Before the EU-wide ban, RT France had secured a niche audience that included protestors and conspiracists– and many from the Yellow Jackets movement, who were often regularly invited to speak on the channel. RT France and Sputnik became trusted media sources for these communities, and now alt-media seekers are on the search for something new.
ISD France led an investigation into online discussion around the ban and found a total of 99,000 tweets from 37,000 accounts, corresponding to a 1659% increase in the volume of discussion of RT France and Sputnik compared to the previous month, disclose ISD analysts Zoé Fourel and Sasha Morinière in an article for Le Figaro. The majority of these posts opposed the EU decision and denounced “censorship” by the government– a recycled use of a narrative that was used during the pandemic. Some posts went a step forward and advised subscribers on how to circumvent the ban, or called on the public to use alternative platforms like Gab or VKontakt (the Russian-style of Facebook).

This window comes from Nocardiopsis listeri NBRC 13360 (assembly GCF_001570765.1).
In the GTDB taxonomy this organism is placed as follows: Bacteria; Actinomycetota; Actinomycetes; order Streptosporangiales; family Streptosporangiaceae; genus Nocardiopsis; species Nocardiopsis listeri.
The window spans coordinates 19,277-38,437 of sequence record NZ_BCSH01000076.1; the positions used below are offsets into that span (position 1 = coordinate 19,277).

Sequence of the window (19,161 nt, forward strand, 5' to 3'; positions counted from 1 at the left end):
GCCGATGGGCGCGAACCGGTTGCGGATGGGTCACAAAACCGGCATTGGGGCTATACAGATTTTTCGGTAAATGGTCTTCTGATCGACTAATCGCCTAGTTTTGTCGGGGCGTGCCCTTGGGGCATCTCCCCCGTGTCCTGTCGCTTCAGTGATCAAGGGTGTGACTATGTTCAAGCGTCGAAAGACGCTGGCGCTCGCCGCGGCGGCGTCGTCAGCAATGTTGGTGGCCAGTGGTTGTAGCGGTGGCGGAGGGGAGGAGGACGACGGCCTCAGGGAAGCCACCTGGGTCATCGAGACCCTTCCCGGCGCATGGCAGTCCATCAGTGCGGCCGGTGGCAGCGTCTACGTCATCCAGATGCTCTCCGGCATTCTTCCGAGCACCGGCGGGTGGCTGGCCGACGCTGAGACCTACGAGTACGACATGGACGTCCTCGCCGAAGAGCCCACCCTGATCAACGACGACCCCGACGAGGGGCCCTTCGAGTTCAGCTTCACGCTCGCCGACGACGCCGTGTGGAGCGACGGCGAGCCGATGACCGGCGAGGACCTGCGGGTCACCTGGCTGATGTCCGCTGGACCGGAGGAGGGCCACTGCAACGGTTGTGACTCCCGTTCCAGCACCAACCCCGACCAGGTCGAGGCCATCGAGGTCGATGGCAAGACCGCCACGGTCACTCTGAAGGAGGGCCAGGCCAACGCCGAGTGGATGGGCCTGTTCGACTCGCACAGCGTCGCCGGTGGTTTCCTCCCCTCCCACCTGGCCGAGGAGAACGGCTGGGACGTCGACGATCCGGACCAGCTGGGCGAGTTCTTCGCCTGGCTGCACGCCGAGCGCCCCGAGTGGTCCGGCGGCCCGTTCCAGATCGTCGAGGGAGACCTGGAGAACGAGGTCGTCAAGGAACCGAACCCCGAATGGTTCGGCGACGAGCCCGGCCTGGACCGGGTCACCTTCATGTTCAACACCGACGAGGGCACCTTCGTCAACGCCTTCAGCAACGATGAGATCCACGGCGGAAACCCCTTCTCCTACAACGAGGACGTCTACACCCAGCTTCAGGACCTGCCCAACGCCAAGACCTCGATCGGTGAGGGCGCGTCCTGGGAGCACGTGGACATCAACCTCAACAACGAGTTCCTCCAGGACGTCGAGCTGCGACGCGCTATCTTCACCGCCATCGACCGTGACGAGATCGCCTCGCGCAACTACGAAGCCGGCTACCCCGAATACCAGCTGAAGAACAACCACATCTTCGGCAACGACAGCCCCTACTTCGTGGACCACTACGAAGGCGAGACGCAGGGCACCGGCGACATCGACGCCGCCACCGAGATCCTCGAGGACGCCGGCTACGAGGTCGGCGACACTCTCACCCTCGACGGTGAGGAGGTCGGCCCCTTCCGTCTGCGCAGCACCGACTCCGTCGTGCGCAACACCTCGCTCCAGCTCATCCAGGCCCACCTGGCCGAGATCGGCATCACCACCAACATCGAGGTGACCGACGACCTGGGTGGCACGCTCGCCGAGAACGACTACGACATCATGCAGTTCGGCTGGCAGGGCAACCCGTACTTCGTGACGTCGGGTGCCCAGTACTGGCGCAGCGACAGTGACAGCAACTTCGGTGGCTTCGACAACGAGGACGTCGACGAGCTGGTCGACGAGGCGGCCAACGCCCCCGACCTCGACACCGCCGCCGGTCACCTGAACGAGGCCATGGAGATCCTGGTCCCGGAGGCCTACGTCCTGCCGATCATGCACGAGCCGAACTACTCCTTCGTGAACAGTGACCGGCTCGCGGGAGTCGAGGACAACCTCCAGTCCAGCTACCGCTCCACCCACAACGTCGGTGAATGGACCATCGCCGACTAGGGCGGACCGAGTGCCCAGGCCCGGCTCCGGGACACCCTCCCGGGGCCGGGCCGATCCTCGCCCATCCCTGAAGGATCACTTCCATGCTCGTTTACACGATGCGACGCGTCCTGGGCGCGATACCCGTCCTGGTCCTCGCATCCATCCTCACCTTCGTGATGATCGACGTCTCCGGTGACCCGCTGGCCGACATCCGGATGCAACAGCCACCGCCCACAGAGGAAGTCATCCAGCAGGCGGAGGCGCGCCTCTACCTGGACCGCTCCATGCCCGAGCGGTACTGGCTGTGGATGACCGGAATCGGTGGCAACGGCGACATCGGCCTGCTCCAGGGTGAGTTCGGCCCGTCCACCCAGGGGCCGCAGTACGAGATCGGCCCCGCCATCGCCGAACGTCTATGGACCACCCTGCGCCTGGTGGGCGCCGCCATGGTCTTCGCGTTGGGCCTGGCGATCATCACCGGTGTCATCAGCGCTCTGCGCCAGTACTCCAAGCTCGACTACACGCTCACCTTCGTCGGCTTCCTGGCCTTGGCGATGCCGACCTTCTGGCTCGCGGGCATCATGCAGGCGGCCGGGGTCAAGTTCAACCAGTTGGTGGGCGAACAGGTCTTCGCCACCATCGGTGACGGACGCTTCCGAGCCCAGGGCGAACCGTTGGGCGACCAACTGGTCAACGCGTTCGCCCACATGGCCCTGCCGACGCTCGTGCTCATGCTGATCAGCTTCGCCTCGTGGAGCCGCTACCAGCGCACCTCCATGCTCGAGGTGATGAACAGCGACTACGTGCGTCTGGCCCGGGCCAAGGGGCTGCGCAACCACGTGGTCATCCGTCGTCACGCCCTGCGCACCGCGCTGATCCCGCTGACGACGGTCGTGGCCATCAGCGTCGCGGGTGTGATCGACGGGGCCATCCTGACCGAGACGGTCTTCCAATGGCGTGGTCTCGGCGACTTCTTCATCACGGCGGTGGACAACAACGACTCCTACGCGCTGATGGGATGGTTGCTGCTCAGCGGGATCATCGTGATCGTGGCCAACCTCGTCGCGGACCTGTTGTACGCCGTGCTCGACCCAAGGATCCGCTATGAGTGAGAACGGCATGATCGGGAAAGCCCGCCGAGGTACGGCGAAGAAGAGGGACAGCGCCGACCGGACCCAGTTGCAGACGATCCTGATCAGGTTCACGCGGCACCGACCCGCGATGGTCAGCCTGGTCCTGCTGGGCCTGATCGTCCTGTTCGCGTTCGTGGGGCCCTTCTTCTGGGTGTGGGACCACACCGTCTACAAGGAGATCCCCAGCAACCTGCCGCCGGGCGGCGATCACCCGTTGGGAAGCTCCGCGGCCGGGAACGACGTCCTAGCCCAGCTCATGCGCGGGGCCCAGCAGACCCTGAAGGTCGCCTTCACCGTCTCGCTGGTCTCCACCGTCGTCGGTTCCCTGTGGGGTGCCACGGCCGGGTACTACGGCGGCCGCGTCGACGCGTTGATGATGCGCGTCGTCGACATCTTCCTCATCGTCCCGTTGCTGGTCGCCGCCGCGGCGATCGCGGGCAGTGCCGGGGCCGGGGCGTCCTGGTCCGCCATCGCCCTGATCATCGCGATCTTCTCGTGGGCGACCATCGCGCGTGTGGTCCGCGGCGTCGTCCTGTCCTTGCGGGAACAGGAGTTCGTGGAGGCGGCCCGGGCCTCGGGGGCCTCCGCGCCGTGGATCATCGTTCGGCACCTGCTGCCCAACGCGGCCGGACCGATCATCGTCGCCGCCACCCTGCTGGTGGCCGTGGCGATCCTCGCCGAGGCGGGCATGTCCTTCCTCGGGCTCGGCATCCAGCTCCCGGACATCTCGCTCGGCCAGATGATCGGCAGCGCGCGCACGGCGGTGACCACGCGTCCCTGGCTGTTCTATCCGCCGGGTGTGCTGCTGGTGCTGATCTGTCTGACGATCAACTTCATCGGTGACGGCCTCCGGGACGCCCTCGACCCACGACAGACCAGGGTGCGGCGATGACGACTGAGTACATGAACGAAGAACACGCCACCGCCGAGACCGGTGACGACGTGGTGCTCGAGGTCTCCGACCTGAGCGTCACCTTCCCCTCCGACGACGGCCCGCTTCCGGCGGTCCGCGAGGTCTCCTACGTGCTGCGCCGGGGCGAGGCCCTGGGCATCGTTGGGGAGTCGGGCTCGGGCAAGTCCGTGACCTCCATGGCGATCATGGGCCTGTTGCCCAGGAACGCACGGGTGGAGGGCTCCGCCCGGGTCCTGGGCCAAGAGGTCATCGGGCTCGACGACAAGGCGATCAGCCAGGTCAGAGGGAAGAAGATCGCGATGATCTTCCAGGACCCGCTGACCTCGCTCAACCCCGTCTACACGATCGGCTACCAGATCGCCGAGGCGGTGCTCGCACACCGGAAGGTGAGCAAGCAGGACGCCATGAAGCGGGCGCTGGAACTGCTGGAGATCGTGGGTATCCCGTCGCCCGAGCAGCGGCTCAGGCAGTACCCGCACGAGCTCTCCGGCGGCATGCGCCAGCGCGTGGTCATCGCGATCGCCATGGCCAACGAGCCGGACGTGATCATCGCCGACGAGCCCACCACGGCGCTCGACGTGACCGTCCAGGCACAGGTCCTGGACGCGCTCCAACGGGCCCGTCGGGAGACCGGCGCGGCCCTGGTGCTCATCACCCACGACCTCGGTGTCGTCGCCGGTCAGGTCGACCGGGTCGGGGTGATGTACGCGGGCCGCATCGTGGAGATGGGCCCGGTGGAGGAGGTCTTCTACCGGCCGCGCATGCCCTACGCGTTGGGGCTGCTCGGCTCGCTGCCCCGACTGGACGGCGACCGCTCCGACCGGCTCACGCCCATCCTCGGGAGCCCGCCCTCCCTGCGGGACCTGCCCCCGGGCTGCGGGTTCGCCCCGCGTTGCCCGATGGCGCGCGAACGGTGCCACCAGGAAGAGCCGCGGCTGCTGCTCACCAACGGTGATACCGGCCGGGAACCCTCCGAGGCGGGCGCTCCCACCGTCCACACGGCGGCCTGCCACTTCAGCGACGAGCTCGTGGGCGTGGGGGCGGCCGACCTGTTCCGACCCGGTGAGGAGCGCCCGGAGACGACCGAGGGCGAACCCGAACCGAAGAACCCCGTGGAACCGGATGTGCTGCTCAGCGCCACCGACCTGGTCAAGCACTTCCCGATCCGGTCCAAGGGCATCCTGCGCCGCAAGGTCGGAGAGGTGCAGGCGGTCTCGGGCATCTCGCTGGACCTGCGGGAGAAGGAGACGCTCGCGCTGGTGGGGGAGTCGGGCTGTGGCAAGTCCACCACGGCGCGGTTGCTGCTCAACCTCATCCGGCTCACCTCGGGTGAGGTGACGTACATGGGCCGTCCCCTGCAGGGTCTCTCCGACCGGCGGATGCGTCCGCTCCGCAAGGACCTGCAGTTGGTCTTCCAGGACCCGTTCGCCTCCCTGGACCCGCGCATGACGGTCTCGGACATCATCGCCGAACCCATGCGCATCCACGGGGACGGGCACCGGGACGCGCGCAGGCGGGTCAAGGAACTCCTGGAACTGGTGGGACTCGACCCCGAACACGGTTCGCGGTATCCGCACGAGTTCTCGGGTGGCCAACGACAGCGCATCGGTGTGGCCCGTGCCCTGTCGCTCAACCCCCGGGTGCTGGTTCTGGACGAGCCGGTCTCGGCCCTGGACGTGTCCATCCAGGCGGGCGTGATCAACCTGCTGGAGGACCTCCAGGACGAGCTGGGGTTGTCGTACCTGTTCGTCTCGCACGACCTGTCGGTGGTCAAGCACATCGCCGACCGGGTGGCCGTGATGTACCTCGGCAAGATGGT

While there are no clear indications of a mass social media exodus, the RT France website is updated daily, likely with the intention of reaching French-speakers in Africa, where Burkina Faso makes up their fourth largest audience.